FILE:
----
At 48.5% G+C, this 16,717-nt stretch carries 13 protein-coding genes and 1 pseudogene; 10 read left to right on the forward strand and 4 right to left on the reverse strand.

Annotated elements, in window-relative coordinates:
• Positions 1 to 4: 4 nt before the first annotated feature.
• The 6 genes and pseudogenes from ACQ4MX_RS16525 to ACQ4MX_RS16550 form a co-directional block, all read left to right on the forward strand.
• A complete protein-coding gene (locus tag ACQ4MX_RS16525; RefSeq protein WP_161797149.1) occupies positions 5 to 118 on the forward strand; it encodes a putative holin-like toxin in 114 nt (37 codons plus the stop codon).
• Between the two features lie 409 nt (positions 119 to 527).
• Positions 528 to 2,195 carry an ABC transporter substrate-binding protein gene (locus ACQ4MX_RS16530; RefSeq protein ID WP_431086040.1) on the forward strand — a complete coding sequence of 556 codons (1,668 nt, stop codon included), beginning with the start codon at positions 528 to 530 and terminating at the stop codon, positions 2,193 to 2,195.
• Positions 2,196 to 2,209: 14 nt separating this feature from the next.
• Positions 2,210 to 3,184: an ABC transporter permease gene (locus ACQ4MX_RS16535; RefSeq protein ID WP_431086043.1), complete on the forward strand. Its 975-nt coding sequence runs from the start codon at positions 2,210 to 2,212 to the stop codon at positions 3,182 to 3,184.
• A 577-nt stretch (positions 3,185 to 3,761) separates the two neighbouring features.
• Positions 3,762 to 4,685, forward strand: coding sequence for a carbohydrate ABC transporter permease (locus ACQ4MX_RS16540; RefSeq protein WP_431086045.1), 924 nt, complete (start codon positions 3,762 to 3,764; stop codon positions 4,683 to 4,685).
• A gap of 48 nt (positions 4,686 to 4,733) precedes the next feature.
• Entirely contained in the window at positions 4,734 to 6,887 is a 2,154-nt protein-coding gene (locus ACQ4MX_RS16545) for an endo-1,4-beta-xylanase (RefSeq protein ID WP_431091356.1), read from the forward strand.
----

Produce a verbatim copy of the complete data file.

At 48.5% G+C, this 16,717-nt stretch carries 13 protein-coding genes and 1 pseudogene; 10 read left to right on the forward strand and 4 right to left on the reverse strand.

Annotated elements, in window-relative coordinates:
• Positions 1 to 4: 4 nt before the first annotated feature.
• The 6 genes and pseudogenes from ACQ4MX_RS16525 to ACQ4MX_RS16550 form a co-directional block, all read left to right on the forward strand.
• A complete protein-coding gene (locus tag ACQ4MX_RS16525; RefSeq protein WP_161797149.1) occupies positions 5 to 118 on the forward strand; it encodes a putative holin-like toxin in 114 nt (37 codons plus the stop codon).
• Between the two features lie 409 nt (positions 119 to 527).
• Positions 528 to 2,195 carry an ABC transporter substrate-binding protein gene (locus ACQ4MX_RS16530; RefSeq protein ID WP_431086040.1) on the forward strand — a complete coding sequence of 556 codons (1,668 nt, stop codon included), beginning with the start codon at positions 528 to 530 and terminating at the stop codon, positions 2,193 to 2,195.
• Positions 2,196 to 2,209: 14 nt separating this feature from the next.
• Positions 2,210 to 3,184: an ABC transporter permease gene (locus ACQ4MX_RS16535; RefSeq protein ID WP_431086043.1), complete on the forward strand. Its 975-nt coding sequence runs from the start codon at positions 2,210 to 2,212 to the stop codon at positions 3,182 to 3,184.
• A 577-nt stretch (positions 3,185 to 3,761) separates the two neighbouring features.
• Positions 3,762 to 4,685, forward strand: coding sequence for a carbohydrate ABC transporter permease (locus ACQ4MX_RS16540; RefSeq protein WP_431086045.1), 924 nt, complete (start codon positions 3,762 to 3,764; stop codon positions 4,683 to 4,685).
• A gap of 48 nt (positions 4,686 to 4,733) precedes the next feature.
• Entirely contained in the window at positions 4,734 to 6,887 is a 2,154-nt protein-coding gene (locus ACQ4MX_RS16545) for an endo-1,4-beta-xylanase (RefSeq protein ID WP_431091356.1), read from the forward strand.